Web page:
Friday, 10 December 2010

Rostand-related visuals

Rostand's La Princesse Lointaine has, not surprisingly, accumulated more visual material than the rest of the Rudel renditions combined, thanks to the involvement of Alphonse Mucha and several other artists. The holdings of the Bibliothèque nationale et universitaire in Strasbourg include many bits of Rudeliana, images of which are usefully collected on an Alphonse Mucha fansite (French). Costume sketches, stage jewelry, photographs, that sort of thing.

The same site reproduces Mucha's Ilsee in its entirety, in a more user-friendly format than the site I mentioned previously.

Friday, 26 November 2010

The root of it all

It was Easter 1993 when this whole thing kicked off. I was leafing through an old tome in my parents' house - a book acquired by my grandfather called History of the ancient Ryedales, and their descendants in Normandy, Great Britain, Ireland, and America, from 860 to 1884 (yes, it's been put online) by one GT Ridlon of New Hampshire. And I came across this:
Galfridus Ridel, eldest son of Galfridus, obtained the principality of Blaye, upon his father's entering the church, and was one of the most celebrated of the troubadour poets. His history illustrates in a most striking manner the age of chivalry in which he lived. He was the favorite minstrel of Geoffrey de Plantagenet Bretagne, and during his residence at the court of England, where he lived in great honor and splendor, caressed for his talents and loved for the gentleness of his disposition, he heard continually the praises of the Countess of Tripoli, — whose fame, in consequence of her munificent hospitality to the Crusaders, who, when returning from the plains of Asia, wayworn, sick, and disabled, were relieved and entertained by her, had spread throughout Christendom, — which praise of her beauty and benevolence, constantly repeated by the returned Crusaders, in their enthusiasm of gratitude, fired the heart of Ridel (sometimes spelled "Rudel") the poet to such an extent that, without having seen her, and unable to bear the torments of absence longer, he undertook a pilgrimage to visit the unknown lady.
'Caressed for his talents'... That beats Arts Council funding any day, I reckon. Not sure where Ridlon got the notion that Rudel spent time at the English Court. But for that matter, the book's evidence of a proper lineage from Blaye to my clan is pretty ropey.

Wednesday, 27 October 2010

Jaufré Rudel in 'literary paradigm' shock

You know you've arrived when someone writes a scholarly paper about you (OK, that's open to discussion of course). And you know you're in tune with the Zeitgeist when the paper uses you to investigate an aspect of online culture.

You'll need to know your Spanish for this one, though. Sadly I don't. You may also need to be working in academia to access the paper, I'm not sure. But here it is:

Jaufré Rudel's 'love from afar' and distant love via chat; a metaphorical approach (2006) by Pau Gerez Alum, Tutor for Medieval Romance Literature at the Open University of Catalonia.

Part of the abstract reads:
Love for an unknown person in a distant location has featured spectacularly throughout the history of literature. One of the emblematic authors who dealt with falling in love in such a blind fashion was the troubadour Jaufré Rudel, to the extent that he may be considered to be a literary paradigm.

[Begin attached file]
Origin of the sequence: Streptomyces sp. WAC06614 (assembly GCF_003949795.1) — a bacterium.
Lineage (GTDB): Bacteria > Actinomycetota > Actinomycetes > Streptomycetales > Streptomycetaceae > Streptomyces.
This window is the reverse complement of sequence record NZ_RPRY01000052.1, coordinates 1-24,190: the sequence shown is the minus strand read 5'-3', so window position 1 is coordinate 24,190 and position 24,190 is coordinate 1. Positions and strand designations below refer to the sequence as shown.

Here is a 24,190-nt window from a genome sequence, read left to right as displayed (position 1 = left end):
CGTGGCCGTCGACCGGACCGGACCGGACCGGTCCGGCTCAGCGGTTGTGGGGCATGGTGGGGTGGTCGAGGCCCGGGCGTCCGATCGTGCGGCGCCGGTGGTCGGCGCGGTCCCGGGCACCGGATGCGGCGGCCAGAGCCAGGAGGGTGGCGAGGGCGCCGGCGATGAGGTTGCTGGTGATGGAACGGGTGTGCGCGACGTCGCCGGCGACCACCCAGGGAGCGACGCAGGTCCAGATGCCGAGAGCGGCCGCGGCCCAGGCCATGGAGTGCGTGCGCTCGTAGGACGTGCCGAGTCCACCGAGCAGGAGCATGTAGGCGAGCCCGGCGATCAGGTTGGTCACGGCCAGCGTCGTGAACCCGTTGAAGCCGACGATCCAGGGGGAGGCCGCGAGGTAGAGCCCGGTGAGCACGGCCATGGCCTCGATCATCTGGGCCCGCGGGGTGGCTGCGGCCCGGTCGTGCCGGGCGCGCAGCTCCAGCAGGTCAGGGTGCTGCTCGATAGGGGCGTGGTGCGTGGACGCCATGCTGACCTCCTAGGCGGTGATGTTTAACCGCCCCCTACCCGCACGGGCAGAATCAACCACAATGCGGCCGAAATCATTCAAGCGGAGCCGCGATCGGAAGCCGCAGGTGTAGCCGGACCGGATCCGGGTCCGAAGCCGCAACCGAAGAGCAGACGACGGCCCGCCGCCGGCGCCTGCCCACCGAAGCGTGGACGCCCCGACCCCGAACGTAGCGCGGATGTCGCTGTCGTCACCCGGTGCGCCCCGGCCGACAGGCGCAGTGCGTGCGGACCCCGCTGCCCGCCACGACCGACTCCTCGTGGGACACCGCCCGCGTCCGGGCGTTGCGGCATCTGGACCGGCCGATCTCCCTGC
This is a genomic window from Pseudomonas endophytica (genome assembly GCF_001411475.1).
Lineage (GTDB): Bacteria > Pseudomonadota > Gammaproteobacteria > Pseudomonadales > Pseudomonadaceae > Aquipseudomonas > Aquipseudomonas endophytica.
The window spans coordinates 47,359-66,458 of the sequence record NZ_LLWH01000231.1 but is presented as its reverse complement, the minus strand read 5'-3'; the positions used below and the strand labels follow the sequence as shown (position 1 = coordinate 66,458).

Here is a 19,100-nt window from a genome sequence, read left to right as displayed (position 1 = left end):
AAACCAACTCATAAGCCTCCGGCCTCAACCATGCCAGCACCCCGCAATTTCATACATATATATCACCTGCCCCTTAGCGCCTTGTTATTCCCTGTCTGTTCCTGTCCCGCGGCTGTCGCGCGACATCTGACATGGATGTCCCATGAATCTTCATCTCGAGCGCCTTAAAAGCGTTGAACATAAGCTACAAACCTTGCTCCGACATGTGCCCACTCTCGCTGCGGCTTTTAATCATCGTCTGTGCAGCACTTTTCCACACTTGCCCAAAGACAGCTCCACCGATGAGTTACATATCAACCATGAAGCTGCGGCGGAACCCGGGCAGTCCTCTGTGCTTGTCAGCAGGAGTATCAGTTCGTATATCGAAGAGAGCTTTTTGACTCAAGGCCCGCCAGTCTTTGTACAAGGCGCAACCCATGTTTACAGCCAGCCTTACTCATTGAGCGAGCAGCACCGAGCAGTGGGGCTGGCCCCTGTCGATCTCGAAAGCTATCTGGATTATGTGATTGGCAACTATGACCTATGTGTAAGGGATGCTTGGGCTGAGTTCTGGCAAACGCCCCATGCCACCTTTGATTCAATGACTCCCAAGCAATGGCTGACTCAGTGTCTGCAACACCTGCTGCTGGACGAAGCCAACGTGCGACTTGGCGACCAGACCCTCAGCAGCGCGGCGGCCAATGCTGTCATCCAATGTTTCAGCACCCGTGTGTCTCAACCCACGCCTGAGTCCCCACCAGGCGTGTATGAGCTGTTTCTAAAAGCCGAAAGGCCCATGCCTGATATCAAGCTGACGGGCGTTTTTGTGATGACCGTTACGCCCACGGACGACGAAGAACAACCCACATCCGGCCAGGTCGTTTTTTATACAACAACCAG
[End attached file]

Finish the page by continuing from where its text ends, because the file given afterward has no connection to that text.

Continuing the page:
Get you, Jaufré, with your literary paradigm and everything.
[...] it is impossible to escape a comparison with the type of amorous relationships that can be established via chat [...]. In addition to the mystery, related to a high component of idealisation, we believe that there are other comparative links from a metaphorical perspective, such as distance, the identity of the participants and the specific nature of the code used.
Anyone who's tried online dating might find this rings a few bells.

Tuesday, 5 October 2010

Right princess, wrong Frenchman

On display at the Macklowe Gallery in New York: A French Art Nouveau bronze sculpture, 'Princess Lointaine', by Marius Mars-Vallett (presumably this fellow).

Described on the web page as 'depicting Sarah Bernhardt in the role of Gustave Flaubert's La Princesse Lointaine (The Faraway Princess)'...

Flaubert, eh? Crossed wires somewhere.

Thursday, 12 August 2010

Hillier covers Jaufré

Paul Hillier, co-founder of the Hilliard Ensemble and general early music bloke, recorded the six surviving and uncontested songs of Jaufré Rudel on an album for Harmonia Mundi called Distant Love.

For reasons I won't go into here, Hillier was a guest at my wedding in Bloomington, Indiana back in 1998, and during a lull in the small talk, mentioned that he'd just recorded the Rudel songs. I jumped in eagerly to contribute my recollection that a French ensemble had structured an album around the Jaufré legend and included some of his songs.

'Oh, well I won't bother with mine then,' said Hillier. There followed the kind of awkward atmosphere that you only get when you put two shy Englishmen in a foreign setting and leave them to make conversation. I think he was joking rather than offended, but I guess I'll never know...

Thursday, 5 August 2010

A prelude to 'La Princesse'...

Among the handful of composers to have had a bash at the Rudel legend (besides the previously-blogged-about Kaija Saariaho) is the Russian composer Nikolai Tcherepnin (1873-1945). I think you'd have to call him one of the minor late Romantics, on a par with someone like Anatoly Lyadov or Vasily Kalinnikov.

Tcherepnin (not to be confused with his son Alexander or his grandson Ivan, both also composers but of a very different stripe) studied composition with Nikolai Rimsky-Korsakov at the St Petersburg Conservatory. While still a student he was commissioned to write an orchestral prelude for Rostand's Rudel drama, La Princesse Lointaine (1896). According to the Tcherepnin family's website, 'Tcherepnin later observed that his concept of professionalism owed much to the experience of writing and exhaustively rewriting his Prélude pour la Princesse Lointaine, Op. 4, under Rimsky's guidance'.